I have a theory. If you want to be a writer, fill your mind with words.
I’m not sure of this bit, but I think it really helps to read those words. Maybe listening to them can also be helpful: perhaps it doesn’t matter how they get in. Just that they are there.
Of course, you also need the silence. The space, free of words. It’s not helpful to have continual signal going in. I find going for long walks (without headphones) helps here. It’s like baking with yeast: you add the words, then you leave them to do their thing. I also think that we have to rein in our tendency to let words flood our brains when we perceive, because words can shape our perceptions, and by going straight to words we can miss what’s actually there.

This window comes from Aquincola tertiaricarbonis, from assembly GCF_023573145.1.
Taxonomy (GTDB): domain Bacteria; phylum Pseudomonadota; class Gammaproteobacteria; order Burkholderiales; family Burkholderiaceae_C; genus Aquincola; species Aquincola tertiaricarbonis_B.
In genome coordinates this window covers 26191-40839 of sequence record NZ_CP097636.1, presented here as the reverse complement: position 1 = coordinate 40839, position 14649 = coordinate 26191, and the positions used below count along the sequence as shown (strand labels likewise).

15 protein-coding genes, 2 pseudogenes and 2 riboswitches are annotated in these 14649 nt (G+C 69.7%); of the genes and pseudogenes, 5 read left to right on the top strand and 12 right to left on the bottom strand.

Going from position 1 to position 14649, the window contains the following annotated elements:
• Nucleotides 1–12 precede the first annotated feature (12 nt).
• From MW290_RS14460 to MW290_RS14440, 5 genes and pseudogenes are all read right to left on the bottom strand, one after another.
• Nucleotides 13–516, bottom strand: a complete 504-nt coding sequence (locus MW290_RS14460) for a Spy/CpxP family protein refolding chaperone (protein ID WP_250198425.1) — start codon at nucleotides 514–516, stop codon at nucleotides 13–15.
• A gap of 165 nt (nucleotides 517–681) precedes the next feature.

But to write well, and fluently, we must fill our mind with words. To this end, I’ve been guarding my reading time every day. In the midst of busy-ness, it seems a luxury to read a book, but think of it the same way you would regular exercise. Can you do without it?
What to read? In filling my head with words I focus on fiction, and I try to grab a balanced diet (although I’m not including genres such as chick lit or misery lit or crime drama here – I’m not brave enough to venture there). I’ve taken to buying novels from my local charity bookshop, and ploughing through them. Some are brilliant; some less so.
My last three have been:
Henderson the Rain King, by Saul Bellow
The Russian Debutante’s Handbook, by Gary Shteyngart
Vile Bodies, by Evelyn Waugh
I have a pile of several more candidates that I spotted in the charity shop, so I’m good for now. And I’m hoping that as I sit down to write, the words will come a little more easily, and also that they’ll be slightly better.
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